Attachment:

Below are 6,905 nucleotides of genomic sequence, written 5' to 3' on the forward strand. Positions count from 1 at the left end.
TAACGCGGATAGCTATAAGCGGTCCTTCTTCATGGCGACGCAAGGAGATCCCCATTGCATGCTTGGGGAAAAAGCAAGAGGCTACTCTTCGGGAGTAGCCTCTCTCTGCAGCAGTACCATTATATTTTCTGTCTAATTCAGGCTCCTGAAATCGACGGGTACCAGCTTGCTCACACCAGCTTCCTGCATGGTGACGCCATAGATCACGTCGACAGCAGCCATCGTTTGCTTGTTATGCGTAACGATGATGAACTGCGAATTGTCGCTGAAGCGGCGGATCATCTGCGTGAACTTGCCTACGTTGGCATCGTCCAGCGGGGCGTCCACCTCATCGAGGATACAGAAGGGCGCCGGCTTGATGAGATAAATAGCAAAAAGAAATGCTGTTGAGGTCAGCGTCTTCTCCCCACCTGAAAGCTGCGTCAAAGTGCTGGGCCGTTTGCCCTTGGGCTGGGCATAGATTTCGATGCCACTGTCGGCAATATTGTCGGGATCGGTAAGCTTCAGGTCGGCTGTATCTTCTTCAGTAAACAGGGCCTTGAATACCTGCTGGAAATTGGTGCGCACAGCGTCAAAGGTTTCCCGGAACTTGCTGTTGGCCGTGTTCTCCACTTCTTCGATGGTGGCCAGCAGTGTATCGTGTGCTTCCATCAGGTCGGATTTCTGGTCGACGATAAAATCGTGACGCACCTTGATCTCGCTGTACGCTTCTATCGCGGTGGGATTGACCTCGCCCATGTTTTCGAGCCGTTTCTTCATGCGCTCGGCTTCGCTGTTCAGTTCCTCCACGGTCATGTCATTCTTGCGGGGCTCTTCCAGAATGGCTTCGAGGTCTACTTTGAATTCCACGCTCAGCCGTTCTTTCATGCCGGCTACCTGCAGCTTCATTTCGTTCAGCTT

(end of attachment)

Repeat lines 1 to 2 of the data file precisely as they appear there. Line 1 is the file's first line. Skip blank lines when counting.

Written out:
Below are 6,905 nucleotides of genomic sequence, written 5' to 3' on the forward strand. Positions count from 1 at the left end.
TAACGCGGATAGCTATAAGCGGTCCTTCTTCATGGCGACGCAAGGAGATCCCCATTGCATGCTTGGGGAAAAAGCAAGAGGCTACTCTTCGGGAGTAGCCTCTCTCTGCAGCAGTACCATTATATTTTCTGTCTAATTCAGGCTCCTGAAATCGACGGGTACCAGCTTGCTCACACCAGCTTCCTGCATGGTGACGCCATAGATCACGTCGACAGCAGCCATCGTTTGCTTGTTATGCGTAACGATGATGAACTGCGAATTGTCGCTGAAGCGGCGGATCATCTGCGTGAACTTGCCTACGTTGGCATCGTCCAGCGGGGCGTCCACCTCATCGAGGATACAGAAGGGCGCCGGCTTGATGAGATAAATAGCAAAAAGAAATGCTGTTGAGGTCAGCGTCTTCTCCCCACCTGAAAGCTGCGTCAAAGTGCTGGGCCGTTTGCCCTTGGGCTGGGCATAGATTTCGATGCCACTGTCGGCAATATTGTCGGGATCGGTAAGCTTCAGGTCGGCTGTATCTTCTTCAGTAAACAGGGCCTTGAATACCTGCTGGAAATTGGTGCGCACAGCGTCAAAGGTTTCCCGGAACTTGCTGTTGGCCGTGTTCTCCACTTCTTCGATGGTGGCCAGCAGTGTATCGTGTGCTTCCATCAGGTCGGATTTCTGGTCGACGATAAAATCGTGACGCACCTTGATCTCGCTGTACGCTTCTATCGCGGTGGGATTGACCTCGCCCATGTTTTCGAGCCGTTTCTTCATGCGCTCGGCTTCGCTGTTCAGTTCCTCCACGGTCATGTCATTCTTGCGGGGCTCTTCCAGAATGGCTTCGAGGTCTACTTTGAATTCCACGCTCAGCCGTTCTTTCATGCCGGCTACCTGCAGCTTCATTTCGTTCAGCTT